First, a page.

San Francisco, US – Fernando Briosos, a native of Guagua, Pampanga, has a soft spot for the ethnic Aeta communities.
Long after he left the Philippines for greener pastures in the old US of A,he stayed connected with his motherland particularly his beloved Pampanga province via his non-profit organization called Aeta Tribe Foundation.
Briosos, currently the Executive Director of the San Francisco-based Aeta Tribe Foundation, may be a lone voice in the wilderness – but his organization’s humanitarian efforts in the Philippines touch and continue to change lives in the remote corners of the country such as Nabuclod, Floridablanca in Pampanga province.
The charitable work of the Aeta Tribe Foundation resonated from the Yerba Buena Gardens in San Francisco, all the way back to Angeles City via the social media.
In October, Briosos will go back to Nabuclod, Floridablanca to repair two broken artesian wells. The Aeta Tribe Foundation is currently working with two sitios in Floridablanca – Nabuclod, which has around 777 families, and Mawacat with 200 families. Aside from bringing clean drinking water, Briosos said they “hope to introduce organic farming by providing them with agricultural tools and seeds rich in Vitamin A.”
“We hope to promote decent work for the Aeta communities by selling surplus of fruits and vegetables in the open market. By addressing the root issues of their current conditions, the Aeta people can start feeding themselves with adequate nutrients needed for growth and development, and strive for self-sufficiency that may strengthen the ties to alleviate the social impact of the poverty crisis. By supplying the Aeta people with safe, clean drinking water, gardening tools, and seeds, they will be able to meet their needs for survival and control over their well-being of current and future generations,” said Briosos.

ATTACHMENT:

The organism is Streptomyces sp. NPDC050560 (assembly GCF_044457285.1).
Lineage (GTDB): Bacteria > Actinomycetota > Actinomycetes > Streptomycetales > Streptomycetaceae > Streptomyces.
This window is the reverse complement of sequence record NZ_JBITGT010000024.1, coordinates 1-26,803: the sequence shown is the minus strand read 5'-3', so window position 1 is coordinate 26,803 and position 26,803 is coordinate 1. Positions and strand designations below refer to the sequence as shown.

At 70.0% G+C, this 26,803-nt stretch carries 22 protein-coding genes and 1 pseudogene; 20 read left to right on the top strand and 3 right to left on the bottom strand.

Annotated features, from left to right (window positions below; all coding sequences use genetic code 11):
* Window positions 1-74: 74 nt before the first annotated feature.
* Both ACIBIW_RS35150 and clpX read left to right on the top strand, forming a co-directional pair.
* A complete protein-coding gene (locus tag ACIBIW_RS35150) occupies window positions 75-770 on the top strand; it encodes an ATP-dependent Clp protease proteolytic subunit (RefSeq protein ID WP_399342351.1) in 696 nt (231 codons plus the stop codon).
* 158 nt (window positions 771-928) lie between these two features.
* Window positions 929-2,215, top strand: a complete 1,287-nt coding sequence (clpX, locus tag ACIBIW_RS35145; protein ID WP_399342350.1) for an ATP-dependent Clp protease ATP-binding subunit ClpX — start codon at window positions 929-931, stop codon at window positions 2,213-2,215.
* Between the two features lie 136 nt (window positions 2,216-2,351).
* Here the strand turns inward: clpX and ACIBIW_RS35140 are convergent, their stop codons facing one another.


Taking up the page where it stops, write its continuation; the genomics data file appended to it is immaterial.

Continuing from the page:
The Aeta Tribe Foundation invests in building, fixing, drilling, and maintaining water wells for the indigenous Aeta tribes. Its first water well ever brought water to the surface for children in Nabuclod, Floridablanca, an uptown Aeta community near the Zambales mountain ranges.
“Since our inception in April of 2015, the Aeta Tribe Foundation has been able to work with villages in the provinces of Pampanga, Tarlac, Bataan, and Zambales, and most recently, General Nakar. As a result, the Aeta Tribe Foundation helped approximately 1,000 Aeta families,” said Briosos.
In February this year, the Aeta Tribe Foundation repaired three broken artesian wells sponsored by the Behnke and Friar Franciscan in Nabuclod.
“We had built two new artesian wells sponsored by the Healing Pranic and Filipino American Chamber of Commerce of Silicon Valley, but later we learned that they broke down,” said Briosos.
With the support of the San Francisco Premiere Lions Club 250, 5-gallon blue plastic containers had been provided for schools and seniors, as well as eight 50-kilo sacks of rice and 2,400 cans of sardines divided among the families.
In February 22 this year, former Floridablanca Mayor Eduardo Guerrero has recognized the humanitarian efforts of the Aeta Tribe Foundation with a plaque of appreciation. The organization is currently working closely with the Health Provincial Officer, Dr. Jay Cayugan for the medical mission and Dr. Julieta Gabiola from ABC Global Health for the conduct of a regular visit to Nabuclod.
“We are a small non-profit organization, a little guy that no one foundation or organization wants to help, and yet, we have done some meaningful work that gives back to the indigenous Aeta community who are on the brink of ecological collapse. We want to make the environmental improvements a priority that affect the lives of the Aeta population, especially children, and to potentially attract more donors,” said Briosos.
For those who want to donate in this endeavor, please check out the website www.aetatribes.org or email firstname.lastname@example.org on how to donate. –Jonard Aquino